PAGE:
BDD – Files/Folders/Namespaces (BDD)
One thing that can be troublesome when moving to a BDD style approach is how to organize your files and folders, so far I’ve tried two approaches:
- One class in each file – So if you have When_associating_an_order_with_a_customer and When_associating_an_order_with_a_preferred_customer then they’d be in seperate files even though they are very closely related. If they share a base class, or a class they both compose, then that would be in yet another class (presumably).
- Multiple classes per file – As an example you might group the Order addition contexts into a file called OrderPlacementSpecifications, the file could also contain the shared base class (if you went down that road).
To me the second approach has a couple of advantages:
- Gives the reader extra information – By grouping the two order placement classes we tell the reader that they are quite closely related.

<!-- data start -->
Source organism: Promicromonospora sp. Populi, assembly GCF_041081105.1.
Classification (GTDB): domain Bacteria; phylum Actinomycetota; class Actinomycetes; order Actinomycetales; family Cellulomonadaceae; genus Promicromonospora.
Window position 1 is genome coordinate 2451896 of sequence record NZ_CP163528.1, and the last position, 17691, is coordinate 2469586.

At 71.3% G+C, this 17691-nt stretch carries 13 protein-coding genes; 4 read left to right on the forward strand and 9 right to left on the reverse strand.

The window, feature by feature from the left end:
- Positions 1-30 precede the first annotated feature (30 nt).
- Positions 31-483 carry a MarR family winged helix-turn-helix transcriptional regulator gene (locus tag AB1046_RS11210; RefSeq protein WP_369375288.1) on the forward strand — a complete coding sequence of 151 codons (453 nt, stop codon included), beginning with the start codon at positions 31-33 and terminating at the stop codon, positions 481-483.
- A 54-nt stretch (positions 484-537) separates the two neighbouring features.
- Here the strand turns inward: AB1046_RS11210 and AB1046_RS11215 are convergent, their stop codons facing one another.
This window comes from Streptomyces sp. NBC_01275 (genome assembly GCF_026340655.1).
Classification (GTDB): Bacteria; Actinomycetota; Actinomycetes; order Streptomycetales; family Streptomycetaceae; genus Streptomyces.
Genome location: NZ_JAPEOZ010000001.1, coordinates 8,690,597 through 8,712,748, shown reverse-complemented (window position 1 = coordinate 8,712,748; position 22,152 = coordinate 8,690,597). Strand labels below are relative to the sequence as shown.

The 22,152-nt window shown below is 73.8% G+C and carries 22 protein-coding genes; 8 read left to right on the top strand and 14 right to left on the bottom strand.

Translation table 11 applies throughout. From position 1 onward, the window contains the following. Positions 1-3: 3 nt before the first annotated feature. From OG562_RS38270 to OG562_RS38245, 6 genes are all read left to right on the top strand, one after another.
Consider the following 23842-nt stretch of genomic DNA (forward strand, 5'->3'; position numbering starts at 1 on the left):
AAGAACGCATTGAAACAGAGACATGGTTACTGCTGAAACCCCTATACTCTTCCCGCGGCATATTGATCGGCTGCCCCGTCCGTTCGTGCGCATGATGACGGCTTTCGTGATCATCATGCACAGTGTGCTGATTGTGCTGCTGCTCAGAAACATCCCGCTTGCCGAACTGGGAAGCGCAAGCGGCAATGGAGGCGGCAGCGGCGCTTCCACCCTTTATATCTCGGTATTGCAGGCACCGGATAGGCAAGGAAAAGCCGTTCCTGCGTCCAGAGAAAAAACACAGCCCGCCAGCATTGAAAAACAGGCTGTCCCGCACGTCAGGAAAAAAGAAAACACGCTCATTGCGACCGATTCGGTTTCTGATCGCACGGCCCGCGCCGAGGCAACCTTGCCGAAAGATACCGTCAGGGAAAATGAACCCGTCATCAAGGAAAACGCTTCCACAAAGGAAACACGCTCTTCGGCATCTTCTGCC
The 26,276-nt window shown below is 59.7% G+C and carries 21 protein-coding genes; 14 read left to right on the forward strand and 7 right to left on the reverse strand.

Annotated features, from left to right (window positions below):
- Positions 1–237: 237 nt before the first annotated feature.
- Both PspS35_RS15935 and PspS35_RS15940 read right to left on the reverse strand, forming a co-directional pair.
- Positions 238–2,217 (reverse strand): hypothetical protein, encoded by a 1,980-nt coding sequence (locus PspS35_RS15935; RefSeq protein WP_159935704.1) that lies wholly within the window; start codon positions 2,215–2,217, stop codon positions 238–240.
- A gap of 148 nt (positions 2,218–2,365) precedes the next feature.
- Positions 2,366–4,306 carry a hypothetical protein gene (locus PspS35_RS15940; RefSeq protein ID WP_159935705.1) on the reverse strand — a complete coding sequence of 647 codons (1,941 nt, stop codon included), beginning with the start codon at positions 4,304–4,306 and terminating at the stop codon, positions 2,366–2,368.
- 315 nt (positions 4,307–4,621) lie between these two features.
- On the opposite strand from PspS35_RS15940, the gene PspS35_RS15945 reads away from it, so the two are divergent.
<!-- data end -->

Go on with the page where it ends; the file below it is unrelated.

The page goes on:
- Simplifies folder structure – If we go for the other approach, one class in each file, then we’re probably going to have to have more folders. The addition of the extra files and folders definitely makes the solution file harder to structure.
To give you an idea here’s a screen shot of a part of the folder structure for a sample app we’re doing:
In addition to files/folders I’ve tried a few approaches to structuring namespaces but the approach I’m trying now groups related artifacts. For example:
The “Specifications” bit adds very little but I think grouping all specifications related to users is useful, not least as R# makes it easy to run all the specifications in a namespace. This can be useful if you have a big solution and only want to run the specifications for the area your working on. Its also worth saying that its “Users” to avoid clashing with the “User” class.
Folder wise however we’re using a standard approach where your Repositories are in a completely seperate folder from your controllers, even though they might both relate to a particular entity. To me the lack of relationship between our folders and namespaces isn’t a problem though, with R# its easy to find a file/type and in addition the folder/namespace tell you two different things about your codebase (one by “layer”, one by “feature”).
So I’m interested in peoples views? I’m guessing you’ll all dislike it though because from what I’ve seen no matter what you do people will be unhappy with your file/folder/namespace scheme. Pluse we’ll probably turn against this approach next week….